I mean, every team has that one or two kids that often drift towards the corner while they unleash a heavy shot 6 feet wide of the far post and well above the cross bar too.
How many goals does that lead to?
Yeah, none. Legit, more often than not, that errant shot clears the puck out of the zone for the other team and, worse, sends some hanger in on a breakaway the other way.
Put it on net!
Shoot hard. Shoot low.
Might not look as pretty but it produces results.
At a tournament that featured an individual skills competition, just last month, my oldest son Duncan (a 2009) was selected to represent his team in the Shot Accuracy event.
As his parent, I found it to be an odd choice as he's not really at the top of the depth chart on his own team for any of the, em, skill events -- speed, breakways, stickhandling, hardest shot, or accuracy -- you name it, he's a middle-to-back of the pack type of player.
He's just not a "skill" guy, and that's okay, so I just assumed he'd be a spectator/cheerleader for his teammates and not an active participant in any of the individual skills events. That was my expectation...and, frankly, his too.
But then, in his first heat, with his nerves on full display, he beat his opponent.
In the second heat, he he did it again and, as a result of never having to go to a tiebreaker round, he qualified for the final.
And then in the final -- where his opponent hit a top-corner target, bar down style, with his first shot (before missing his remaining attempts trying to hit the other top corner) -- Duncan did this:
So he took a shot at the top corner on his first shot -- clearly mimicking what his opponent had done moments earlier -- but then focused on the lower, in his mind, easier targets to hit.
If he hadn't rushed, I think he could have hit more but on the shot that mattered -- his final shot -- he took his time and nailed it.
His stick taps on the ice afterwards show that he was relieved that he'd hit one but his shoulder slump, that, perhaps only a parent would catch, displayed some disappointment.
He thought that he'd lost the competition.
I mean, that other kid hit the top corner. Tall kid has to be the winner, right?
Thing is, though, the smaller targets were worth 3 points and the larger red ones were only worth 2.
Without even knowing it, he'd won the competition on his final shot.
The other kid tried to go bar down on every single shot. In fact, every other kid in the competition aimed at the top corner targets for all of their shots.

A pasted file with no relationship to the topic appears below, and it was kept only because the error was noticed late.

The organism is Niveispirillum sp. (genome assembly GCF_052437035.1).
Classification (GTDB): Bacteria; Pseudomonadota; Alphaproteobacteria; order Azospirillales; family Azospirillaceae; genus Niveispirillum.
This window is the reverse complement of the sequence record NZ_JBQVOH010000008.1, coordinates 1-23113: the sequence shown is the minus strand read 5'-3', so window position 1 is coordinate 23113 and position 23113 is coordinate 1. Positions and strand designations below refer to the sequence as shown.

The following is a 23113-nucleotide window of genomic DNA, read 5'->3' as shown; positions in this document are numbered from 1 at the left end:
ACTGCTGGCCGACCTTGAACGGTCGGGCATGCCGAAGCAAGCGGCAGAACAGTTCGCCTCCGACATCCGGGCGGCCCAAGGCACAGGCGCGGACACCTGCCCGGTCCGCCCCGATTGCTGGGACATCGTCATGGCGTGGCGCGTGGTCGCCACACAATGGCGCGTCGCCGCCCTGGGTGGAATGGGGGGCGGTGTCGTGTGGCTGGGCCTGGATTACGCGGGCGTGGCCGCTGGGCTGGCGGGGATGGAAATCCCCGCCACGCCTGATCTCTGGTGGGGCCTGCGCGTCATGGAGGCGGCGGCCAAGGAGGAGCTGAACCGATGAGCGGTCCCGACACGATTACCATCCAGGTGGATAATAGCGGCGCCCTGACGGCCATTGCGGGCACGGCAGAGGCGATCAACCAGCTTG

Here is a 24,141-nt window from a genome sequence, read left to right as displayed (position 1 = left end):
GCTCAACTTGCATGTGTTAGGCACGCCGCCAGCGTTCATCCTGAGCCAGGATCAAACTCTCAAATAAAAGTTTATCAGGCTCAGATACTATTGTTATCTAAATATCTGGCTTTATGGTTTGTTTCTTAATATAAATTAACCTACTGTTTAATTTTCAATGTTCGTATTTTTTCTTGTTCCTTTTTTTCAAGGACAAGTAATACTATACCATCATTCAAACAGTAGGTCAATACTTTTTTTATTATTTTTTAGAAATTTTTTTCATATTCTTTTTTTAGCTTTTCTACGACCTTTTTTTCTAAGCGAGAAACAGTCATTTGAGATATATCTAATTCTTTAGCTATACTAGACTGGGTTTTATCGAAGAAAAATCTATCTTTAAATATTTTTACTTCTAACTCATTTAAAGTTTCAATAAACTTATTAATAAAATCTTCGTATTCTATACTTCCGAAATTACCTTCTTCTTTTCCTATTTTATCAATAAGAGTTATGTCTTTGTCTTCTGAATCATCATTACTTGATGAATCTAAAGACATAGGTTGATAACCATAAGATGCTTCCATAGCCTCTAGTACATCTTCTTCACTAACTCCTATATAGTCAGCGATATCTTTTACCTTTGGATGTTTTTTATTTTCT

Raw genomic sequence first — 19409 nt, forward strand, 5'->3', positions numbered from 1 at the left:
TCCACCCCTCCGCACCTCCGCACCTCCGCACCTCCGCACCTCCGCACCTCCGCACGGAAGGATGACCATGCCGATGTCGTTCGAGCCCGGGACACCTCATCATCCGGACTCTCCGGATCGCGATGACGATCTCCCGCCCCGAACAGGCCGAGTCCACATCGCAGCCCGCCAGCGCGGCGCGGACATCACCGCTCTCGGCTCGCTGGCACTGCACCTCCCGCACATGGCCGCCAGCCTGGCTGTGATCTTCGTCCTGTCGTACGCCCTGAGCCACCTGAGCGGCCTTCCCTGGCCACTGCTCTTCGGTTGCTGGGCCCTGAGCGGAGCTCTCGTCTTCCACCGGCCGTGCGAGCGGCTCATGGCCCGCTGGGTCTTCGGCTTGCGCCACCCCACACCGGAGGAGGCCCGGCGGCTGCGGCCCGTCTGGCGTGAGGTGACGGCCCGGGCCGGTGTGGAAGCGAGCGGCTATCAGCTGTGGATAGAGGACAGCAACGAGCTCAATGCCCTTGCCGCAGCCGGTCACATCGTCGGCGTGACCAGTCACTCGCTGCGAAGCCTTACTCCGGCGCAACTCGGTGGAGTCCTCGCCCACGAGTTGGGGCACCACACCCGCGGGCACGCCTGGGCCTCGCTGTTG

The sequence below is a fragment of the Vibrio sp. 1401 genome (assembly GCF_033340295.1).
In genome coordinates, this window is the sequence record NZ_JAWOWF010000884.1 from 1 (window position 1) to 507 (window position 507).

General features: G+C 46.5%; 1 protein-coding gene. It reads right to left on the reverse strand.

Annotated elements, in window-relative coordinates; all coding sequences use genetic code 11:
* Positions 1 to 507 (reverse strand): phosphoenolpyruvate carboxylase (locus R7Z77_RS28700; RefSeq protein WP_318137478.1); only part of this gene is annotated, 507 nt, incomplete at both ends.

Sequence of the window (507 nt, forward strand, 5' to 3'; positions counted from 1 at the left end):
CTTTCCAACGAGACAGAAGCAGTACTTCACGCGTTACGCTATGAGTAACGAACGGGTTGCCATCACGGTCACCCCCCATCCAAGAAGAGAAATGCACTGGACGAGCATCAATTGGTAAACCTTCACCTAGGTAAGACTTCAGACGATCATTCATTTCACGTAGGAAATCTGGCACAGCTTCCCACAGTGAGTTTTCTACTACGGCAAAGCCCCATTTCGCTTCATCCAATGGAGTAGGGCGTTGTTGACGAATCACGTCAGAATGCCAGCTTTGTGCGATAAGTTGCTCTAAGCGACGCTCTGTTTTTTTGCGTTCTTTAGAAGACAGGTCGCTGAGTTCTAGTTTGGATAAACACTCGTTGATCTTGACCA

Read it again -- every other competitor used every single one of their attempts trying to hit the high targets.
One aimed low -- and was rewarded for it.
Kudos to his coach for dropping him in there. A coach that instills confidence...you find one of those, stick with them!
But, really, accuracy aside -- a low shot that doesn't go in will present secondary scoring chances almost every single time. A high shot that doesn't go in doesn't offer that.
Not having it?
Still want your 7-year old to shoot top corner every time?
Okay, I totally understand.
Spend a single off-season shooting 10k pucks, off-ice, as hard as you can and I can guarantee, by around puck 2000, every kid out there can go top corner.
You can read about rolling the wrist or changing the stance or release point to your heart's delight...but it really just comes down to repetition. Work on it over and over and over again and they'll be able to do it in, probably, less than 2 weeks time.
My kid can hit the top corner these days -- he just knows not to.
Just make sure they shoot it hard on every attempt too.
And Just a wee bit more on the Bar Down Nonsense
So here's a compilation video of a bunch of bar down goals.
It's pretty fun to watch, right?
Yeah, totally...but they're just clips of the shots that went in.
What about all of the shots that missed? That didn't generate rebounds? That were wasted scoring chances?
No one ever makes highlight reels of those for some reason...
Just something to think about -- if you don't snipe that top corner...you just wasted a great scoring opportunity.
» Finding the Right Coach for your Youth Hockey Player
» Review: Junior Bruins Training & Evaluation Camp
» Five Secrets to Becoming a Dominant Youth Hockey Player
» An Alternative to Spring & Summer Tournament Hockey Teams
» Tiers In Youth Hockey Explained. Well, sort of...
Agree? Disagree? Let me know -- I love the feedback from all angles!